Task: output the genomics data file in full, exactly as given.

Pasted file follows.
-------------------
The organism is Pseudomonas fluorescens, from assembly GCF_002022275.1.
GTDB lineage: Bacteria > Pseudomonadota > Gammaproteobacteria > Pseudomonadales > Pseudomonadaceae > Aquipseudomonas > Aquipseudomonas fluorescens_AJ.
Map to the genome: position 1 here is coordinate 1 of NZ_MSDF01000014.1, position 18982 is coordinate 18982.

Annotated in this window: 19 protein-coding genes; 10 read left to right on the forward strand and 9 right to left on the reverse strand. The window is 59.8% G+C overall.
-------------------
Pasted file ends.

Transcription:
The organism is Pseudomonas fluorescens, from assembly GCF_002022275.1.
GTDB lineage: Bacteria > Pseudomonadota > Gammaproteobacteria > Pseudomonadales > Pseudomonadaceae > Aquipseudomonas > Aquipseudomonas fluorescens_AJ.
Map to the genome: position 1 here is coordinate 1 of NZ_MSDF01000014.1, position 18982 is coordinate 18982.

Annotated in this window: 19 protein-coding genes; 10 read left to right on the forward strand and 9 right to left on the reverse strand. The window is 59.8% G+C overall.